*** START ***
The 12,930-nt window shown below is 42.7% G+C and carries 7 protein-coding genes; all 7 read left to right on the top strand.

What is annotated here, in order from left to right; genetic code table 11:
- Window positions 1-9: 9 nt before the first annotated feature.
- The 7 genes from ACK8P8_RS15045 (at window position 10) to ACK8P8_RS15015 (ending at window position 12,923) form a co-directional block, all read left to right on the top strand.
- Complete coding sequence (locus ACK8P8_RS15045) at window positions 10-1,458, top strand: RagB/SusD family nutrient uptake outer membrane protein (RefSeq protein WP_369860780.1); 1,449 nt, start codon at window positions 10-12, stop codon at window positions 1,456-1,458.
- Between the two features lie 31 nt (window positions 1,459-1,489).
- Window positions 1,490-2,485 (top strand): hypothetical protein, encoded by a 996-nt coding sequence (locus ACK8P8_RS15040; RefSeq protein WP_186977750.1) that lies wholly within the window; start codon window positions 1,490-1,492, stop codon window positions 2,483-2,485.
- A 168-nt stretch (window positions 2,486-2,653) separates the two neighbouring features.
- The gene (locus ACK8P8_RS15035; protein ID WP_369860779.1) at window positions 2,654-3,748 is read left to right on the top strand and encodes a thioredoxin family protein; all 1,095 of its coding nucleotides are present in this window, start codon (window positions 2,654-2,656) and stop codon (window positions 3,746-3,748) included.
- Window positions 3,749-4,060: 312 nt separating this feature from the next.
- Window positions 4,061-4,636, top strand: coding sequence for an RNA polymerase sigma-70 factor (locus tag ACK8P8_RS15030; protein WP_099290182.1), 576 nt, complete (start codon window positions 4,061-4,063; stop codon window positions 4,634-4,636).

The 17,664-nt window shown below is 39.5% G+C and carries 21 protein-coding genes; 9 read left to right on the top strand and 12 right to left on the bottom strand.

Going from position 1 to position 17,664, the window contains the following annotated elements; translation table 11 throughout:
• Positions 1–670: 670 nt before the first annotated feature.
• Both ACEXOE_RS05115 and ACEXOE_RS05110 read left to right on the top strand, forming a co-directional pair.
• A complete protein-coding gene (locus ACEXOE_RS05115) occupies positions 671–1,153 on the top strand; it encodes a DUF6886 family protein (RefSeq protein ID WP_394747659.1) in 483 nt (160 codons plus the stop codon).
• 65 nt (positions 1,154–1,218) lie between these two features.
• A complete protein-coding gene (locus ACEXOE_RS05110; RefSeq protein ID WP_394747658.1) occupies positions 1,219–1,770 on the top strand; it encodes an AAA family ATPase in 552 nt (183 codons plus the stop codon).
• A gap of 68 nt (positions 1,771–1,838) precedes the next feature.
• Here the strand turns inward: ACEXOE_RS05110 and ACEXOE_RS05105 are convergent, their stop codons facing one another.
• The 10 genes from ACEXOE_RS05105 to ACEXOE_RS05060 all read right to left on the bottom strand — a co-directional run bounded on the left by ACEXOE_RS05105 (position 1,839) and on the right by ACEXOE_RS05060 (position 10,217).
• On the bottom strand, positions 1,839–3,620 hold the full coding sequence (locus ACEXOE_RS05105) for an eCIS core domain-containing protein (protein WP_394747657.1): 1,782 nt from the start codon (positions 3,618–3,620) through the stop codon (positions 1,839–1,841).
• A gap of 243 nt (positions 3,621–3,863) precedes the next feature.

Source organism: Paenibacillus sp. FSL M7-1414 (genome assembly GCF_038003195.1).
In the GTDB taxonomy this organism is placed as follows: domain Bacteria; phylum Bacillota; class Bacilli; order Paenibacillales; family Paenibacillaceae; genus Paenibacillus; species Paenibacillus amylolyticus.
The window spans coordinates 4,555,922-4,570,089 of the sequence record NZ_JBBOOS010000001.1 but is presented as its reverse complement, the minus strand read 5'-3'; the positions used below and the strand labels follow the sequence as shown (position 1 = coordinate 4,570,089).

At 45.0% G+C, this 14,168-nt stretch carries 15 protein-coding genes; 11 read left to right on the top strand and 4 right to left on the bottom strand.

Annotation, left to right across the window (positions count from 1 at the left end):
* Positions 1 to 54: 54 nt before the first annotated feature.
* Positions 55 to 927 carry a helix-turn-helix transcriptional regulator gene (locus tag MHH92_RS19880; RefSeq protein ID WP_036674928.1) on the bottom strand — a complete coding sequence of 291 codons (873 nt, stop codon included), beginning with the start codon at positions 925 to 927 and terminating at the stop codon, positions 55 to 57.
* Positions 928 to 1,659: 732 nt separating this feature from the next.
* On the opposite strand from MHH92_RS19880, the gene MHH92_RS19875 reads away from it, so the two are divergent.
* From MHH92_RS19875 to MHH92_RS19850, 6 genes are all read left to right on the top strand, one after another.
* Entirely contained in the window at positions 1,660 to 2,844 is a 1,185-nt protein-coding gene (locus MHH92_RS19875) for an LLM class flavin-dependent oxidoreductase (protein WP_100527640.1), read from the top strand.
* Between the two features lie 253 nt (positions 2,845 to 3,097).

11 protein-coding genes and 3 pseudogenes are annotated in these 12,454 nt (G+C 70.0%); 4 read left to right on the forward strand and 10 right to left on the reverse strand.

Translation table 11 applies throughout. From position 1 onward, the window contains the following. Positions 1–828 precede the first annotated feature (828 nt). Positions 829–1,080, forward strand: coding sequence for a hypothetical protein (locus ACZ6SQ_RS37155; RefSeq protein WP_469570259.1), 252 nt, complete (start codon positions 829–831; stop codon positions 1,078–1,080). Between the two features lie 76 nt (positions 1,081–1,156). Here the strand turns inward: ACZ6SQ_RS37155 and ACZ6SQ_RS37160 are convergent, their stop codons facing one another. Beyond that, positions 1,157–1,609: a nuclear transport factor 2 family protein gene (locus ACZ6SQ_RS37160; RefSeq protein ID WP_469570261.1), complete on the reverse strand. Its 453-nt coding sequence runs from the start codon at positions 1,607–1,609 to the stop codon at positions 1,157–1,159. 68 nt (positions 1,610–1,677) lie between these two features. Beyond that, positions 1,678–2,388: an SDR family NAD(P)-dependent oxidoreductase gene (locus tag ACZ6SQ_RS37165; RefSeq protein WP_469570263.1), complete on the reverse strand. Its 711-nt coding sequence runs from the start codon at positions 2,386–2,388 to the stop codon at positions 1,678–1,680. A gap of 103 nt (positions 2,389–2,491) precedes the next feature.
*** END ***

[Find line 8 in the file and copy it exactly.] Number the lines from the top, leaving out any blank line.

- A 168-nt stretch (window positions 2,486-2,653) separates the two neighbouring features.